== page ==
The Financial Independence Mindset is Critical

The Financial Independence Mindset is Critical

Many people have heard this term “financially independent,” but they’re not totally sure what it means—or if they know what it means, they don’t know how to achieve it.

Financial independence is a journey that takes a lot of hard work and serious planning. There’s no quick fix to get there. But it does also require a financial independence mindset.

However, by creating the right plan, and committing to it, even “early” financial independence is attainable. Here is a guide to forming your own FI path…

What is financial independence?

In order to become financially independent, you first need to fully understand what that means. Financial Independence means that you are not reliant on trading your time for money (that you need to live your life).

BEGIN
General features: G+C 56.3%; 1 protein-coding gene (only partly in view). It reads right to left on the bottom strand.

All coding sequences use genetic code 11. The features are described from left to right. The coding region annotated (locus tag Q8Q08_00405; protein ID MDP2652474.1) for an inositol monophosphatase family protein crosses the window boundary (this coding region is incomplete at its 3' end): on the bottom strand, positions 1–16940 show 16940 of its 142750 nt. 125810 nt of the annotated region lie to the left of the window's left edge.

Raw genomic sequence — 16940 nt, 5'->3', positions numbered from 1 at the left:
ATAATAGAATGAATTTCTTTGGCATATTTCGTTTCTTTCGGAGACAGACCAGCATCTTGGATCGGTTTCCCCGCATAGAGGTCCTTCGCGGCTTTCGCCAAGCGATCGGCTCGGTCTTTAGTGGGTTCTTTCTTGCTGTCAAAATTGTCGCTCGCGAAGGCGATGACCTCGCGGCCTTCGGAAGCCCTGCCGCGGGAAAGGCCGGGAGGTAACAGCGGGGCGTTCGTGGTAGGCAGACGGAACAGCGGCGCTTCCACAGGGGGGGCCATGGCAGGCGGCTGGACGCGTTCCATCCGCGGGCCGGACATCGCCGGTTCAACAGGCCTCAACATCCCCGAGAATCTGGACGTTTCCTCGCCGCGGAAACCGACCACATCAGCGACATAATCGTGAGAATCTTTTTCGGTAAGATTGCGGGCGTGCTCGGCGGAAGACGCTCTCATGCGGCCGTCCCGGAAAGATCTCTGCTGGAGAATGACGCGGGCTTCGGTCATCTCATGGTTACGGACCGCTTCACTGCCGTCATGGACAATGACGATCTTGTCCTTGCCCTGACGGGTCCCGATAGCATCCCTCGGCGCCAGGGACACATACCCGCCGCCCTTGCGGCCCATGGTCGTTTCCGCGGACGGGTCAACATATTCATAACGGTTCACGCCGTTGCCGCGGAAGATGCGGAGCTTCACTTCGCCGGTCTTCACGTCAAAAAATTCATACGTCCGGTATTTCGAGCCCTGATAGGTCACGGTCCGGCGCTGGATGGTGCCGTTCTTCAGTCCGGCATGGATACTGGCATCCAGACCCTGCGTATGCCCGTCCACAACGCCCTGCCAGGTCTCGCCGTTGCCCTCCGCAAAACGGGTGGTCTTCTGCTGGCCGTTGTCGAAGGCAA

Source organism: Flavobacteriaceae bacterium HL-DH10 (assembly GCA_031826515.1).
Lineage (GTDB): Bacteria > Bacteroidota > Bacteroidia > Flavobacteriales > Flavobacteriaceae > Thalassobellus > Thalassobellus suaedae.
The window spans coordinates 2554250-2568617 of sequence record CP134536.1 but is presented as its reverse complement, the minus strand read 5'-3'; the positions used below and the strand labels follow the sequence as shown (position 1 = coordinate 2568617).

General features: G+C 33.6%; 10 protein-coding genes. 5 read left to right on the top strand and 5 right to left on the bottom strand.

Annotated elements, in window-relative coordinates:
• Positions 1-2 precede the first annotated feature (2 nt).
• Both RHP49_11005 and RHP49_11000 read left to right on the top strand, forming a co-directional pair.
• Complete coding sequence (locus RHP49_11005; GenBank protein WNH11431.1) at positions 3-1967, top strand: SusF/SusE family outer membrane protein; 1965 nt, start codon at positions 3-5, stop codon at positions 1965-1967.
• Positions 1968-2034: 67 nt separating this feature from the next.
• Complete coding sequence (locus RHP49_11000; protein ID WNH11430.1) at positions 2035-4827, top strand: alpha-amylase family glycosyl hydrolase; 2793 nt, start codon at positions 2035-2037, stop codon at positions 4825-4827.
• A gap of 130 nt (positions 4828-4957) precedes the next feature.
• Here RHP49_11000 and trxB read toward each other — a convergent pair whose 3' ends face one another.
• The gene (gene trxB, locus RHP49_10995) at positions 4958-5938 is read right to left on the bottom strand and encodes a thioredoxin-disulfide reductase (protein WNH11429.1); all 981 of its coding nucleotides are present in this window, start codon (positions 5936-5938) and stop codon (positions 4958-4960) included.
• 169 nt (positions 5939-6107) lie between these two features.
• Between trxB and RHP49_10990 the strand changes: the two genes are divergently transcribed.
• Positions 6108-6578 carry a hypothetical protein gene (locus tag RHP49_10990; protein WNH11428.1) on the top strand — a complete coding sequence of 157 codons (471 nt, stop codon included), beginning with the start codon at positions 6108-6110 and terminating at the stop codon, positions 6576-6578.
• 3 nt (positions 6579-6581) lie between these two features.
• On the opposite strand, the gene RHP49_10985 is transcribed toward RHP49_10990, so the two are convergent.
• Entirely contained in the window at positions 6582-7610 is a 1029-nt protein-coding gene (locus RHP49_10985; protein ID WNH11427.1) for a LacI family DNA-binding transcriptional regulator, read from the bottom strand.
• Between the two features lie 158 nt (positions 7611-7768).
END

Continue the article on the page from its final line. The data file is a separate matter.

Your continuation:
Often nowadays, when you hear this term, the goal is more to retire years earlier than the standard age of 65, and have the ability to live out the rest of your life without the need of income from full-time employment.

The F.I.R.E. movement (which stands for financial independence, retire early) really brought this “crazy” idea into popular culture. But their version means that you’ll need to either save large amounts of your active income and earn more passive income, much earlier than usual, to cover all of your living expenses.

However, what’s important to remember, is that there really is no specific age you need to achieve financial independence. The hope is that you will at least achieve it by the time you “want” to stop working.

For some people, they’d like to achieve this goal in their 30’s, but even financial independence in your 40’s or 50’s is still decades before your standard retirement.